Natural minor also works over sequences
of chords in a minor
key. We might call these natural minor
chord progressions, as we can solo over them using the
minor key progression will be compatible with
natural minor, but the vast majority are, especially in popular music.
This lesson will do two things - help you understand where these
progressions come from followed by some powerful ear training
to help you determine when to use the natural
minor scale in your solos. You can skip the theory part
if you like, but this knowledge will transfer into other areas of music
theory, so at least give it a shot!
Theory - The Natural Minor Chord Scale
Natural minor has
its own "chord scale" based on its intervals. So you need to
scale's intervals before you can grasp this concept - W H W W H W W
building chords on each degree of the scale instead of playing single
notes, so each degree now marks the root of a new chord.
Each chord in
the scale is typically labelled using Roman numerals - lower case for
the minor chords (except ii
which we'll come to in a moment) and upper case for the major chords...
take note of the intervals between each chord. For example, there's a
whole step between the 7th and tonic chord. There's a whole step
between the 6th and 7th chords. A half step between the 5 and 6 chords
is known as the tonic chord.
You could call this "home" (albeit an unhappy one in minor keys!).
This is the chord that determines the key of the progression,
and therefore the root we use when playing the natural minor scale. For
if the tonic was D minor,
the key of the progression would also be D minor and therefore the
scale's root would need to be on D.
So, as each chord is built on a degree of the natural minor scale, we
should be able to use our knowledge of the scale's intervals to work
out, first the notes of the scale and therefore what each chord would
be in a given key. Let's stick with D minor
in this example...
Edim stands for E diminished. You can learn all about diminished
in their own lesson. Don't worry about it right now as we won't be
using it in this lesson because most
natural minor progressions don't use it.
From this scale, we can pick out different combinations of chords to
create a D natural minor chord progression. For example...
That's a very typical movement over which we could use the D natural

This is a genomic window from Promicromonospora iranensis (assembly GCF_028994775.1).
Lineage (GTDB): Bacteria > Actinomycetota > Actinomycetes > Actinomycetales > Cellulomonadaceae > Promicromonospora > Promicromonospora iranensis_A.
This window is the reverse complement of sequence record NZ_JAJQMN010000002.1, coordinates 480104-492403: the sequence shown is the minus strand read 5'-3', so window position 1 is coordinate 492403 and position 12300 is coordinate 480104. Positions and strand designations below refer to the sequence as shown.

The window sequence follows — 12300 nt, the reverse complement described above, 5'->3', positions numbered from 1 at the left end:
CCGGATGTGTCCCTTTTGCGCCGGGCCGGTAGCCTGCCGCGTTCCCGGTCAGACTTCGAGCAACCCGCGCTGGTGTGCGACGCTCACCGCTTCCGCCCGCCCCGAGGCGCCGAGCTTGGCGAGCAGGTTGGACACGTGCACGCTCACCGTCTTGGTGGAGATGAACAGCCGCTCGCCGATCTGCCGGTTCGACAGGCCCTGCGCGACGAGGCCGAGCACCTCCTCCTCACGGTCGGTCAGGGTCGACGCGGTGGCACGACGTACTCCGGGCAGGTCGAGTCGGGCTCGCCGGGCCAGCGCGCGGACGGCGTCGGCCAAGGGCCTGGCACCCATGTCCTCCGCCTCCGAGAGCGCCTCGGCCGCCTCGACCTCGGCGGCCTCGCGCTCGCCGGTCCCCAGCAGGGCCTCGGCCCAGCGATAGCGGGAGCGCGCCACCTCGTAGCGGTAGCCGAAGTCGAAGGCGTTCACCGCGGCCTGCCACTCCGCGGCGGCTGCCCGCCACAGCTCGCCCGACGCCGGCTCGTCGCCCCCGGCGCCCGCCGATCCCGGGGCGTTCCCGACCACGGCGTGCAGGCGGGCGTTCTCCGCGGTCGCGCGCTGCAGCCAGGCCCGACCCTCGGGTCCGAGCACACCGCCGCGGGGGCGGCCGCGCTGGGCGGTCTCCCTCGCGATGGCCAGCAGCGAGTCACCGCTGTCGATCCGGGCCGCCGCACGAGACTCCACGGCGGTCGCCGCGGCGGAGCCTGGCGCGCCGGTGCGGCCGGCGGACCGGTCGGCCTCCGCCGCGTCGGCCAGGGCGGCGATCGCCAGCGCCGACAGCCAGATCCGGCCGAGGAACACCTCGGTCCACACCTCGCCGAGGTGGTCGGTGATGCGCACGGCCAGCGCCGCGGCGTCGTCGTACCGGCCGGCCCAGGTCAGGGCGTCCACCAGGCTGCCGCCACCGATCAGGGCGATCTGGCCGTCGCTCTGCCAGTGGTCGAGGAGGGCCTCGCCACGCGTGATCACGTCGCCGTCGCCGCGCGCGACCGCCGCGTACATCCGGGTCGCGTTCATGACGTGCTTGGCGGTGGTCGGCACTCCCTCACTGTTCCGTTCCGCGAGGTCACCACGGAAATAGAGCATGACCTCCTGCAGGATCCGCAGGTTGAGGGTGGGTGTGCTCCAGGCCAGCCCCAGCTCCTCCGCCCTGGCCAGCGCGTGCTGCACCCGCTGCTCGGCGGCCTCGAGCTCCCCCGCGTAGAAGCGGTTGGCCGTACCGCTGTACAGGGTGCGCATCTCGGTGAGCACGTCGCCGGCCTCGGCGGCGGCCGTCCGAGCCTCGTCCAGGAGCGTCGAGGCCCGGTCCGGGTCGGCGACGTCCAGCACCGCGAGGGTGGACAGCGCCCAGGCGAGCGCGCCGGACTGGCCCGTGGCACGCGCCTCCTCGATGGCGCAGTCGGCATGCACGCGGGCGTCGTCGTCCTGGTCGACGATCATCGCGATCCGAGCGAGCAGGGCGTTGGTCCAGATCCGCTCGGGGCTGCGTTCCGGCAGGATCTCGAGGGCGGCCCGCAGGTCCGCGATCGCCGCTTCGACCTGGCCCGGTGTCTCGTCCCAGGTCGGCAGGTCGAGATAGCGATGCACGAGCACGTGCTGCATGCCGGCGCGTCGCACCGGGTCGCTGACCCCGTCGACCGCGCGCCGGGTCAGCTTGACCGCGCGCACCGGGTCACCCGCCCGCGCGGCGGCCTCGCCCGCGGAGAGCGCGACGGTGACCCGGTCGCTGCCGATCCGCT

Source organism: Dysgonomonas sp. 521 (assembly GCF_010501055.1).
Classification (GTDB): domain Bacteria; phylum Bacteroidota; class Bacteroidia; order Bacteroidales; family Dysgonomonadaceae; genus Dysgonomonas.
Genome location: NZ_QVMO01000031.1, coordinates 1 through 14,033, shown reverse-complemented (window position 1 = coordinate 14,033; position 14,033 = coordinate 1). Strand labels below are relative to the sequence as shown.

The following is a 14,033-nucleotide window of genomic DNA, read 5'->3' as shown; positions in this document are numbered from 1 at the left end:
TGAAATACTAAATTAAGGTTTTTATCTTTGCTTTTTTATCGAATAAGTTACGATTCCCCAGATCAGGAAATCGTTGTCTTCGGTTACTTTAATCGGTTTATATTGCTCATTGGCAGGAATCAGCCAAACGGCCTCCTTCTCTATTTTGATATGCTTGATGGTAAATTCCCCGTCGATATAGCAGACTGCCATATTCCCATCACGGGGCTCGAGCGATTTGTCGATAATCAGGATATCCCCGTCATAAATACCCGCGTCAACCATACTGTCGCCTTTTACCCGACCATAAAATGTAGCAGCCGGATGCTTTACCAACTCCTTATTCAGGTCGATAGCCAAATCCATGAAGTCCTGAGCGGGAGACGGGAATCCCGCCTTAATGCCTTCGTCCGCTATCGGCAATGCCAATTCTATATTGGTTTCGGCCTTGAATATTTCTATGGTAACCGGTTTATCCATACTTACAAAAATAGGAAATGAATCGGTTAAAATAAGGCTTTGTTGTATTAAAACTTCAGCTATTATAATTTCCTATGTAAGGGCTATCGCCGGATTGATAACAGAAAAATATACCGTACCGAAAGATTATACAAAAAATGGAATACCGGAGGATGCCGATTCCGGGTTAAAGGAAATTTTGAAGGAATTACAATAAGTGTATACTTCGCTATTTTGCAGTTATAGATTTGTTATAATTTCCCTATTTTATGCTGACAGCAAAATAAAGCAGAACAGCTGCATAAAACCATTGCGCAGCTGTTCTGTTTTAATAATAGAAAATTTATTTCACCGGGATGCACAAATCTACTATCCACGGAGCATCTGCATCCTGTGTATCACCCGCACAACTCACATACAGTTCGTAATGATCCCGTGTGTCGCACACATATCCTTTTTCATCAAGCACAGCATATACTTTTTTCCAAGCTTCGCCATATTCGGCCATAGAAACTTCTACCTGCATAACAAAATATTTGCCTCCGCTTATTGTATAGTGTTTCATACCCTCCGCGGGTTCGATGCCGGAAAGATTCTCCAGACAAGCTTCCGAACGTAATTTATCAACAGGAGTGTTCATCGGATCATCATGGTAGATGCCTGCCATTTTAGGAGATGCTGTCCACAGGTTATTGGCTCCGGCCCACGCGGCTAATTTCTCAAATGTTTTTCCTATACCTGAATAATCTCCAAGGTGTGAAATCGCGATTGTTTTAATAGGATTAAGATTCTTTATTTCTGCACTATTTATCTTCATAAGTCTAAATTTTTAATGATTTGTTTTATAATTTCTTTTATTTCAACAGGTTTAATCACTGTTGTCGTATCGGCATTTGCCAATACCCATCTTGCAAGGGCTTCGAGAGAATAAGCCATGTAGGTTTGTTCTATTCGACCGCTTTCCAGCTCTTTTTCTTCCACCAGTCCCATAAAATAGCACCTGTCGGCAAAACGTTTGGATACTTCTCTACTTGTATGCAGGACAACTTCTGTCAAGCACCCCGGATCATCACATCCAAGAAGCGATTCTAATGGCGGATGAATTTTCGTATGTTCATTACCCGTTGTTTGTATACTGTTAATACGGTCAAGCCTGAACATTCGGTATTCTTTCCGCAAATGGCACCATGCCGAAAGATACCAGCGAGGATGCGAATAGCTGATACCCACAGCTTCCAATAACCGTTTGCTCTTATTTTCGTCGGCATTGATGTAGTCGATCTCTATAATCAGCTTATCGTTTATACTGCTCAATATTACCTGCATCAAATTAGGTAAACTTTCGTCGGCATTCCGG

The scale also works over the Bb (B flat) and C major chords because
part of this D minor chord scale as shown earlier. To be more specific,
all three chords contain notes from the D natural minor scale.
It's important to hear these progressions as relative movements
can be used in any key.
If the tonic chord was Bm
instead of Dm, for example, how
would that change the other chords in the scale, based on its intervals?
So the main thing to understand here is that the Roman numerals
represent a chord progression drawn from the intervals of a parent
scale (such as natural minor).
When you hear someone say "1 4 5 in A minor" you'll know they mean the
1st, 4th and 5th chords from the A minor scale.
we understand where these progressions come from, it's time to train
our ear to recognising a natural minor progression when we hear it, so
we'll know when to use the scale.
Ear Training - Natural Minor Chord Progressions Charts
Below are some useful charts with audio showing you some common natural
progressions, around which countless songs, old and new, have been
written (whether intentionally or not!).
I've given examples in three of the most common minor
keys - A, E and C.
The idea is to train
your ear to recognise these movements when you hear them,
so you'll have a better idea of when to use the natural minor scale in
your soloing. You'll hear that "natural minor sound" dominate the music.
get in the right key, the root note
of the scale you're playing should match with the root of the tonic
chord (e.g. A minor = A,
E minor = E
Let's start with the strongest two-chord movements that imply natural
minor. Many popular minor key songs only use the two chords listed below.
When you hear two chords played like this, it's a signal that
natural minor (and of course minor pentatonic and its blues variations)
is a good scale choice. In fact, in most cases the vocals will also be
using this scale.
To fully internalise them, I recommend playing the scale along to the
tracks. And hey, it should be a more fun way to explore
scale than playing without accompaniment.
Click the chord links within the table (right click and save to
download) to hear them.
Most minor key progressions start on the tonic, but sometimes you'll
hear them start on another chord in the scale. For example, the tonic
could appear at the end: VI / VII /
i or even in the middle: v
/ i / VI
However, what you're listening for are the intervals or relationships
between the chords that imply natural minor, no matter what order
they're in. The more you listen to and internalise the tracks above,
the more your ear will develop the ability to
identify that "natural minor sound" in the songs you hear and
For more on ear training, take a look at the free 10 day crash course
Ear Training. They will help you make that crucial connection between
hear and what you play.